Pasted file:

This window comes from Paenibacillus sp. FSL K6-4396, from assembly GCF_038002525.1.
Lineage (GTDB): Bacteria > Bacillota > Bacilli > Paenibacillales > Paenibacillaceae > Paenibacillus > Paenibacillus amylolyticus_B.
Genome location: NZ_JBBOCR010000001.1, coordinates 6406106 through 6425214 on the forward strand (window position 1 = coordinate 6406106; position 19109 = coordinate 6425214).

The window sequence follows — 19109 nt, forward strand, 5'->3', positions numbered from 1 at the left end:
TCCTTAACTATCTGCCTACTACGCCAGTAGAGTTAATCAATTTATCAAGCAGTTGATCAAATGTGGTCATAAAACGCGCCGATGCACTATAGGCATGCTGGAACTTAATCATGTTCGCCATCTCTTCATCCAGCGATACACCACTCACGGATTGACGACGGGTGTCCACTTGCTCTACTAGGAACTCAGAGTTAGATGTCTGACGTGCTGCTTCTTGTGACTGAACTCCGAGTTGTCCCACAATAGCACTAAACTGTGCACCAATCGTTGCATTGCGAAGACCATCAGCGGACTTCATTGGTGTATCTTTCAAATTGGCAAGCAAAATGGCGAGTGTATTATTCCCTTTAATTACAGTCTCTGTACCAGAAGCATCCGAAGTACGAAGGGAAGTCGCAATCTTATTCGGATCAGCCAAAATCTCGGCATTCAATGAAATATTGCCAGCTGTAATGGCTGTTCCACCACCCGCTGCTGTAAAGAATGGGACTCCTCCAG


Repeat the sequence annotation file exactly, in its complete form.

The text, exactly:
This window comes from Paenibacillus sp. FSL K6-4396, from assembly GCF_038002525.1.
Lineage (GTDB): Bacteria > Bacillota > Bacilli > Paenibacillales > Paenibacillaceae > Paenibacillus > Paenibacillus amylolyticus_B.
Genome location: NZ_JBBOCR010000001.1, coordinates 6406106 through 6425214 on the forward strand (window position 1 = coordinate 6406106; position 19109 = coordinate 6425214).

The window sequence follows — 19109 nt, forward strand, 5'->3', positions numbered from 1 at the left end:
TCCTTAACTATCTGCCTACTACGCCAGTAGAGTTAATCAATTTATCAAGCAGTTGATCAAATGTGGTCATAAAACGCGCCGATGCACTATAGGCATGCTGGAACTTAATCATGTTCGCCATCTCTTCATCCAGCGATACACCACTCACGGATTGACGACGGGTGTCCACTTGCTCTACTAGGAACTCAGAGTTAGATGTCTGACGTGCTGCTTCTTGTGACTGAACTCCGAGTTGTCCCACAATAGCACTAAACTGTGCACCAATCGTTGCATTGCGAAGACCATCAGCGGACTTCATTGGTGTATCTTTCAAATTGGCAAGCAAAATGGCGAGTGTATTATTCCCTTTAATTACAGTCTCTGTACCAGAAGCATCCGAAGTACGAAGGGAAGTCGCAATCTTATTCGGATCAGCCAAAATCTCGGCATTCAATGAAATATTGCCAGCTGTAATGGCTGTTCCACCACCCGCTGCTGTAAAGAATGGGACTCCTCCAG